Although ravaged by the elements, there is a ‘rock’ in the downtown park which has an unusual history. On July 4, 1991 – the Erie County Historical Society dedicated one of its earliest plaques to explain this geological wonder. This history is ‘mostly’ taken from Janet Senne’s dedication speech, with a little more added.
This unusual geological formation is located in downtown Sandusky in Washington Park between Columbus Ave. and Wayne St., near the Gazebo. 41° 27.295′ N, 82° 42.589′ W.
THE DEDICATION – “The Erie County Historical Society is represented here today to celebrate something in addition to Independence Day. We are here to dedicate a bronze plaque that explains the history of this large concretion. We are dedicating this marker to four people: Norbert Lange, who recognized the value of the stone; E. L. Moseley, who had it brought to the park; and Lynn and Mae Rosino,” who donated the funds for this plaque. The Erie County Historical Society is pleased that we can contribute something to this marvelous complex of parks that are the heart of Sandusky.
WHAT IS A CONCRETION? – While it looks like just a big, round rock, concretions are unusual and interesting geological occurrences. Concretions are formed in limestone, sandstone or shale. They are usually formed around a fossil and some contain iron ore.
IT ALL STARTED IN 1910
This archeological treasure has an interesting history. This article from the Sandusky Register of tells how the ball was found embedded in clay about 12 feet underground while workmen were excavating for the boiler room of the new Hinde and Dauch plant at the foot of Jefferson St. on Mills.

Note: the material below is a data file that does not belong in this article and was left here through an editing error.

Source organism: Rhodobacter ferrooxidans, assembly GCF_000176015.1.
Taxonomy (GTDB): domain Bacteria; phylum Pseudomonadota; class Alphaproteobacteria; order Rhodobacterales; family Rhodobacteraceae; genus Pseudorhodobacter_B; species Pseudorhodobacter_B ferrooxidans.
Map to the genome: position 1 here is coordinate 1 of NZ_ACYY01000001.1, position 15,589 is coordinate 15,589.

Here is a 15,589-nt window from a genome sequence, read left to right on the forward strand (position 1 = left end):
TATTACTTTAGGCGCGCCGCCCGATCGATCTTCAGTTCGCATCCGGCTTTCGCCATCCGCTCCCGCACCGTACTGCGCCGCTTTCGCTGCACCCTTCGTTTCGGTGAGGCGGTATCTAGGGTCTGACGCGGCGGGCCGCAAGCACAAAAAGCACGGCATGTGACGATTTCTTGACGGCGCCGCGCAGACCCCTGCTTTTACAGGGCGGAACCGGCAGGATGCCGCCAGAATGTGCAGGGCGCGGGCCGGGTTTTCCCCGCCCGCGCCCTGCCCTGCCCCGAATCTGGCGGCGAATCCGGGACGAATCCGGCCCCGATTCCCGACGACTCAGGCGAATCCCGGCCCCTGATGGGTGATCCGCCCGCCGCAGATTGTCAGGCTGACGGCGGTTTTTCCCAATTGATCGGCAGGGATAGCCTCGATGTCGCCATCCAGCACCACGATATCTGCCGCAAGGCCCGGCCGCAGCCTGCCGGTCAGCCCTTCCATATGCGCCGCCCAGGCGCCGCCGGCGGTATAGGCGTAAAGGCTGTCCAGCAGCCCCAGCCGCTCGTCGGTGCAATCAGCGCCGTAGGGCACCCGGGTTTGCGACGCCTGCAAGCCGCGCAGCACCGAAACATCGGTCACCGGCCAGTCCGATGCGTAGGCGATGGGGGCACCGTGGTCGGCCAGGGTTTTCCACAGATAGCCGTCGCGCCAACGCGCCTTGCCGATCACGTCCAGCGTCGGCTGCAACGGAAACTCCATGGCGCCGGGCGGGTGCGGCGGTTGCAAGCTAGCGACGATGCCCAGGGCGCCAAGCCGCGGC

Many thought the object had fallen from the sky, and some even remembered that some time before, a meteor had been seen in that location falling to the earth and that a boom like a cannon had been heard. But Professor Moseley, a prominent scientist and high school teacher in Sandusky, said that it was a concretion, formed in shale and transported many miles by the glacier to where it was found. Several city officials proposed that it would be a good idea to set this 4-ft. foot diameter ball on a pedestal in one of the parks with an appropriately inscribed base.
The Professor, thinking that this was something that he might use in his Natural History museum, came with a small hand bag to carry it home. He was astounded at the size and began making arrangements to have it transported downtown.
Rail tracks ran near the construction site and a wrecking train with a crane was brought in to lift the specimen from the pit onto a flat car. It was taken to the front of Jackson St. Then from the railroad car it was lifted onto a so-called stone wagon, a low flat bottomed dray drawn by horses (which was owned by Edward Feick Sr.). The dray proceeded up the street until it reached the middle of the next block, when the 5 o’clock whistle blew. The men unhitched the horses and went home, leaving the stone on the dray. When they came back the next morning, the stone was split down the middle. Undaunted, Moseley had it hauled to Ed Hinkey’s blacksmith’s shop and an iron band was fastened around it, pulling it back together.
The dray finally moved the concretion to Washington Park near the old high school. It was then placed on a concrete base where it stood until last December (1990).
The February 11, 1911 Sandusky Star-Journal heralded this event – MUSEUM OPEN SUNDAY Huge Concretion On Exhibition In Front of Entrance to High School Building. The high school museum will be opened to the public, Sunday afternoon and those persons who visit there will be shown about the museum by high school instructors and students. [The concretion] recently unearthed at the Hinde Dauch property on the west end, will be on display in Washington park, just in front of the entrance to the museum. This big specimen, which was found 12 feet below the surface, was presented to the museum by J. J. Dauch. At present it is on a wagon but is later to be set up in the park on a concrete base, it is the best formed concretion ever [found] by Prof. Moseley, although not quite as large as some others he has found in the shale banks along the Huron river between Milan and Monroeville. Many smaller concretions are exhibited inside the museum. While these will be on display Sunday, Prof. Moseley will request that no questions be asked about concretions and their formation. He intends to take up this subject for discussion at a later public reception at the museum when 11 of the students in charge will be prepared to tell the entire story of concretional formations.